- Minnesota Breeding Bird Distribution
- Breeding Habitat
- Population Abundance
- Literature Cited
A regular summer resident and migrant. The Blue-headed Vireo was an uncommon species during the Minnesota Breeding Bird Atlas (MNBBA).
Found throughout northeastern North America, south in the Appalachian Mountains to northeastern Mississippi, and northwest across Canada to British Columbia (Figure 1). The highest densities are observed in Nova Scotia and north-central Ontario.
7/20 Continental Concern Score by Partners in Flight.
Short- to long-distance migrant, the species overwinters in the southeastern United States, Mexico, and Central America.
Insects and some spiders gleaned from foliage.
Cup nest suspended from fork usually at the end of a conifer shrub or sapling branch.
Roberts (1932) primarily knew the Blue-headed Vireo from his time at Itasca State Park and described it overall as a “frequent summer resident of the coniferous forests.” He reported nesting records from 1886 in Becker County (nest with eggs), at Itasca Park in 1919 and 1928 (nests with eggs), and one from Itasca County in 1930 (young ready to leave the nest). Overall he described its breeding distribution as south to Lake Mille Lacs, west to Itasca Park, and northeast to Cook, Lake, and St. Louis Counties.
More than forty years later, Green and Janssen (1975) described a similar breeding distribution in northeastern and north-central Minnesota. They reported breeding observations from Carlton County but stressed that its western boundary was “poorly known” and likely extended only to Itasca State Park. They added confirmed nesting in Hubbard, Lake, and St. Louis Counties. Janssen (1987) also reinforced the species’ primary distribution in northeastern and north-central Minnesota and included confirmed nesting since 1970 in 8 counties: Aitkin, Cass, Clearwater, Cook, Crow Wing, Hubbard, Lake, and St. Louis. He also noted summer observations from Beltrami and Roseau Counties. Later Hertzel and Janssen (1998) removed Clearwater County from the list of confirmed nesting since 1970.
During nest searches in Pine County in 1996, Pirjo and Dr. Markku Kuitunen of the country of Finland found a nest of the Blue-headed Vireo. This observation was gathered as part of a research project on the Least Flycatcher at the Natural Resources Research Institute at the University of Minnesota–Duluth. Unknown to them at the time, this is the most southerly confirmed nesting of the species in Minnesota.
The Minnesota Biological Survey included 355 breeding season locations of the Blue-headed Vireo and further solidified its primary breeding distribution in northeastern and north-central regions from Clearwater to Cook County. However, they also included many breeding observation locations from Carlton County, at least 5 locations from Pine County, and 1 location in northern Mille Lacs County.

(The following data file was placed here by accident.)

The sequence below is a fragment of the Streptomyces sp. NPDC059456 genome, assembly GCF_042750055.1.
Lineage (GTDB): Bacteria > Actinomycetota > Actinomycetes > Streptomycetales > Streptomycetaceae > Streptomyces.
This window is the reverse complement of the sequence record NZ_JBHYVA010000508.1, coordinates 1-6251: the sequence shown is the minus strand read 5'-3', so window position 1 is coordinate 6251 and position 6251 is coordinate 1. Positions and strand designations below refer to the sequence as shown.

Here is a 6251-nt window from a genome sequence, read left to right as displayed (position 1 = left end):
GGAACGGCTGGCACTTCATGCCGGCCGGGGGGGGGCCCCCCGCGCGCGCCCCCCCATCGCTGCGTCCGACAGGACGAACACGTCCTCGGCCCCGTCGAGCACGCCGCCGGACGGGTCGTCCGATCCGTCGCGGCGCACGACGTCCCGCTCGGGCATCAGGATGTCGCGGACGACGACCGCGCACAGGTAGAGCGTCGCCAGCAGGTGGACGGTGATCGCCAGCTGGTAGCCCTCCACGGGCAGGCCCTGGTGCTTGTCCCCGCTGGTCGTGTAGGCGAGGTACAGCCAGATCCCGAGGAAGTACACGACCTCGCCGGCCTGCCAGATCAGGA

The MNBBA included 915 breeding season records of the Blue-headed Vireo, including many from Cook and Lake Counties (Figure 2). These records also extended its possible breeding range to Kittson and Marshall Counties in the northwest as well as westward to Becker, Polk, and Wadena Counties. The species was recorded in 10.9% (514/4,734) of the surveyed atlas blocks and 13.2% (309/2,337) of priority blocks (Figure 3; Table 1). The MNBBA added confirmed nesting in Beltrami and Lake of the Woods Counties, plus evidence of probable nesting in Koochiching and Roseau Counties. It is likely that the Blue-headed Vireo nests throughout the northern region of Minnesota and as far northwest as coniferous trees are present.
Roberts (1932) noted a June 4, 1873, observation by Coues from Pembina on the Red River, at the border of North Dakota and Minnesota. This date also could represent a late migrant. Regardless, habitats along the Red River and other suitable habitats are very rare or no longer exist in many of these western counties. Similarly, many potential coniferous forests in its southwestern or southern range in Minnesota have been greatly reduced and converted to agricultural or urbanized areas.
Cutright et al. (2006) cited observations in the early 1900s from southern areas of Wisconsin and range retractions northward. However, during the Wisconsin breeding bird atlas from 1995 to 2000, nesting was confirmed in Calumet and Waukesha Counties. Waukesha County is south of the Minnesota and Iowa border, while Calumet County is equivalent in latitude to Winona County. Perhaps the unusual observation in 1983 from Houston County cited by Janssen (1987) should signal further scrutiny along the southeastern counties in Minnesota. In their review of the Blue-headed Vireo in North America, Morton and James (2014) emphasized that the species has been recolonizing places where they formerly occurred in the nineteenth century. In these areas reforestation of conifers has been implemented in the midwestern United States, such as in Wisconsin, Illinois, Michigan, and the province of Ontario.
*Note that the definition of confirmed nesting of a species is different for Breeding Bird Atlas projects, including the definition used by the Minnesota Breeding Bird Atlas, compared with a more restrictive definition used by the Minnesota Ornithologists’ Union. For details see the Data Methods Section.